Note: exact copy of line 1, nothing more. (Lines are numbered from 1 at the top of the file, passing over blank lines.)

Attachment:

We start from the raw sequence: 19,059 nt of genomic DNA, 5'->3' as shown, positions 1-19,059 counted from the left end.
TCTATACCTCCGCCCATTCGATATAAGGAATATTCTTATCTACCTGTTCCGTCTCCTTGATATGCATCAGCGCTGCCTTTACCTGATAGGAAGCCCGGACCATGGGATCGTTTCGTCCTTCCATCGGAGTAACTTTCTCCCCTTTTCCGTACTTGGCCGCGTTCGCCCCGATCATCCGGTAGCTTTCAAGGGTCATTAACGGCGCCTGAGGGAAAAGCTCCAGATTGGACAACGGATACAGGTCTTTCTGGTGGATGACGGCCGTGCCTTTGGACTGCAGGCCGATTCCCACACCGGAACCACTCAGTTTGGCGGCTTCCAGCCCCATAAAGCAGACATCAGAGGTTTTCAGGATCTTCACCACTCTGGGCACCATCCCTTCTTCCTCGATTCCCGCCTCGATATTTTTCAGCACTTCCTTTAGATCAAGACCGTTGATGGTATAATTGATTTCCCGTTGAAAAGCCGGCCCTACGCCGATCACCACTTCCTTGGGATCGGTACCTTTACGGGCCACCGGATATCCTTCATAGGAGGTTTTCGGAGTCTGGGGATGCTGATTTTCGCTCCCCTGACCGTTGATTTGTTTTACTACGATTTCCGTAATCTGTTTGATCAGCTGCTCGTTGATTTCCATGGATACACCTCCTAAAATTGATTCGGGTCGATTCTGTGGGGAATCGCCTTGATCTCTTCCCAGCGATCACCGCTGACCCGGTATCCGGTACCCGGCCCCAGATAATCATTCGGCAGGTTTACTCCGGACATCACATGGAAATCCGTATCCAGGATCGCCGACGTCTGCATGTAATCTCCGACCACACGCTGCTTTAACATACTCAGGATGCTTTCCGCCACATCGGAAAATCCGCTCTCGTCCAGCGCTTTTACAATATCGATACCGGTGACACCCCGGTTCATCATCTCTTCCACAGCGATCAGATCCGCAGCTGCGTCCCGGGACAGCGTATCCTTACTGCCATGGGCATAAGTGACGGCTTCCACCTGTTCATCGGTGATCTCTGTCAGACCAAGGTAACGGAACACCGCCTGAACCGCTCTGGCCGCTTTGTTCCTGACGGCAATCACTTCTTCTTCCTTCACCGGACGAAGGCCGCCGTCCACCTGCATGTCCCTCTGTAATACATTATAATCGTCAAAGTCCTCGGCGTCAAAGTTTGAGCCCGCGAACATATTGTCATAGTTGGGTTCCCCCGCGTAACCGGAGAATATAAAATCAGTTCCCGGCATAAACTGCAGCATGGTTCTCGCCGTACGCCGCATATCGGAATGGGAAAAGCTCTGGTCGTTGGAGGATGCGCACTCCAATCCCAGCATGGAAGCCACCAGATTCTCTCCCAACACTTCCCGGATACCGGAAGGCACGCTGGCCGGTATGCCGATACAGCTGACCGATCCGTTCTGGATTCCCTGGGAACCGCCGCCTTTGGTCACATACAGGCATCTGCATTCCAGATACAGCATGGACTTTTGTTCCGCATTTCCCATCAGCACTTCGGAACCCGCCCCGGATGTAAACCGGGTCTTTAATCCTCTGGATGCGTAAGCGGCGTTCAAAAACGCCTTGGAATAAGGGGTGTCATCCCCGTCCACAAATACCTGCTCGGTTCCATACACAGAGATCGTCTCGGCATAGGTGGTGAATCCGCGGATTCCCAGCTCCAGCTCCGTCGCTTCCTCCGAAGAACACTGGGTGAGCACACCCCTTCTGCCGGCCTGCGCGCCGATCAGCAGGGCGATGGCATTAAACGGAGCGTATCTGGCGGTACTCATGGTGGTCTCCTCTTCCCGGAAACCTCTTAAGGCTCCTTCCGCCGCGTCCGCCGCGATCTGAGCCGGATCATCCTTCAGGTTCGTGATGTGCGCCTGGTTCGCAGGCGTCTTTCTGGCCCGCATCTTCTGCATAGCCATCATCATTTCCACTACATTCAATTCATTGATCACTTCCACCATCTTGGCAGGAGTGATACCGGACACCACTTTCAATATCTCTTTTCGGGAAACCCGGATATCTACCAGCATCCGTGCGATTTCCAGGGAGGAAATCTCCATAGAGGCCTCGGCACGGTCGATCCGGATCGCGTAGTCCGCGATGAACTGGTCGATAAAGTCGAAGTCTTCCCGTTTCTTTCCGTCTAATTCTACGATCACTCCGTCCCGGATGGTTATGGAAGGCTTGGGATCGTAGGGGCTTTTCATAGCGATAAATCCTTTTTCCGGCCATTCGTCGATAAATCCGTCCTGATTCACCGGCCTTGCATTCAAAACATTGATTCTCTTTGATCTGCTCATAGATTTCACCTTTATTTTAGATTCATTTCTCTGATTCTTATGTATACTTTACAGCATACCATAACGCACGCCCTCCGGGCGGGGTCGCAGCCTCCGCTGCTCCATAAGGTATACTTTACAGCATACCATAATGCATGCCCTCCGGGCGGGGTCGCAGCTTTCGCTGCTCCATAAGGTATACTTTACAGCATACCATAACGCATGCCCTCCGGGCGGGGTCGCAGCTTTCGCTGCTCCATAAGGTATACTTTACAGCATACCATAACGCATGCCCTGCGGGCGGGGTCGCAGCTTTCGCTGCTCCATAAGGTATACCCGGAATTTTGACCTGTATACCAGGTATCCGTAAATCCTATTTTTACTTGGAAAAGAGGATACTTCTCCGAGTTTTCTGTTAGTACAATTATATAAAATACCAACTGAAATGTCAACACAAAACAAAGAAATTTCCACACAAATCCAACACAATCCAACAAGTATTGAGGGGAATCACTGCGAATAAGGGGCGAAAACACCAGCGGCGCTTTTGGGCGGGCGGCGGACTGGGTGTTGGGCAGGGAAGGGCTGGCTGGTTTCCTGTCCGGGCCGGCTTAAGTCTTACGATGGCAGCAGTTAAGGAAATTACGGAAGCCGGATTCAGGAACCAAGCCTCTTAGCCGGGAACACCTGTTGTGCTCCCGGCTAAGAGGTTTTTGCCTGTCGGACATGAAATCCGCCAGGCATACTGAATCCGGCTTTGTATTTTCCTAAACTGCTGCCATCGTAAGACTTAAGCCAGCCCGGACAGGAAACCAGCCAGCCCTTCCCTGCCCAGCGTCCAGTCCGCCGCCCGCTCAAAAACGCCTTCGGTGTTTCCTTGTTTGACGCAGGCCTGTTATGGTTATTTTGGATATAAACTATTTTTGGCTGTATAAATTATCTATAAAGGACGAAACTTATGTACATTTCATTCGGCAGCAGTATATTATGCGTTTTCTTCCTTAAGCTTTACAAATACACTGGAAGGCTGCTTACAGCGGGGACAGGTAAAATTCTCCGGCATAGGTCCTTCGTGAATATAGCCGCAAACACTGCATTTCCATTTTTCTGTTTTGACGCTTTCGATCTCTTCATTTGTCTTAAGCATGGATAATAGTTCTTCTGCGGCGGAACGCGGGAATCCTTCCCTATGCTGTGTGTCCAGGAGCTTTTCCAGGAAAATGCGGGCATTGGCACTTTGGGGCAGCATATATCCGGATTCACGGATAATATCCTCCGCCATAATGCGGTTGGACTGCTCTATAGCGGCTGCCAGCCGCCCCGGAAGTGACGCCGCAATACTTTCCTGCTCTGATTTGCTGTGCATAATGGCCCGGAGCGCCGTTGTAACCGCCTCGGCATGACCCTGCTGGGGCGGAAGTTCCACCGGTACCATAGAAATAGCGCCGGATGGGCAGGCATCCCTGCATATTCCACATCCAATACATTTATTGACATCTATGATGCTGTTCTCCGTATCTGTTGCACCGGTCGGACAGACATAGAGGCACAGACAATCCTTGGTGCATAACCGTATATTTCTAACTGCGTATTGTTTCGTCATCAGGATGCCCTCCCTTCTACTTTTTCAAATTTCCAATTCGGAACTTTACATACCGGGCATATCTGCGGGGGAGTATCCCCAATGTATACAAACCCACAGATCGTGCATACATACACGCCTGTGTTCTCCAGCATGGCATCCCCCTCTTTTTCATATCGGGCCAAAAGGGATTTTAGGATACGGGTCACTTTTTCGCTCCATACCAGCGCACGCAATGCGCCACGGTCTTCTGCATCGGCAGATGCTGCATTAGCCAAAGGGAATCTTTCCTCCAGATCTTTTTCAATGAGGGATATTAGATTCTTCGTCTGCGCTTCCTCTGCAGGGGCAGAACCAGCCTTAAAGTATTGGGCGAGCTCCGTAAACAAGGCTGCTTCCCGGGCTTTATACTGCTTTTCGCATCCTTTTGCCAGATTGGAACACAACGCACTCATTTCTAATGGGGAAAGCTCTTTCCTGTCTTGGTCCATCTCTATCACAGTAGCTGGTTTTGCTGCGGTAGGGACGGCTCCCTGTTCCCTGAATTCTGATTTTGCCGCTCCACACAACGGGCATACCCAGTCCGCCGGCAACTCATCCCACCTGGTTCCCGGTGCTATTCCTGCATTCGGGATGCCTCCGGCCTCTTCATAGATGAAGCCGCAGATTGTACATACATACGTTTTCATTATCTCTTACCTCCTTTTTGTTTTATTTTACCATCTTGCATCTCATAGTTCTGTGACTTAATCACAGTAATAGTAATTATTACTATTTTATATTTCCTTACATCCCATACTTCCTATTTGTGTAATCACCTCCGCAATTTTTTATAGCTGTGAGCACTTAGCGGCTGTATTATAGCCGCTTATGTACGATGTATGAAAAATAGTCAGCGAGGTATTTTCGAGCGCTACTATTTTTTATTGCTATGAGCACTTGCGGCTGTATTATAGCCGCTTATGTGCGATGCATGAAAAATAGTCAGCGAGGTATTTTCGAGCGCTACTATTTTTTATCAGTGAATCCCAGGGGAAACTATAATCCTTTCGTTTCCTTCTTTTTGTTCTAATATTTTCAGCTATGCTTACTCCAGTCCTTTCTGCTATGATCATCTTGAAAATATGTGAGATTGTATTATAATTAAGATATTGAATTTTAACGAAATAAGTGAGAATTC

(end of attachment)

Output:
We start from the raw sequence: 19,059 nt of genomic DNA, 5'->3' as shown, positions 1-19,059 counted from the left end.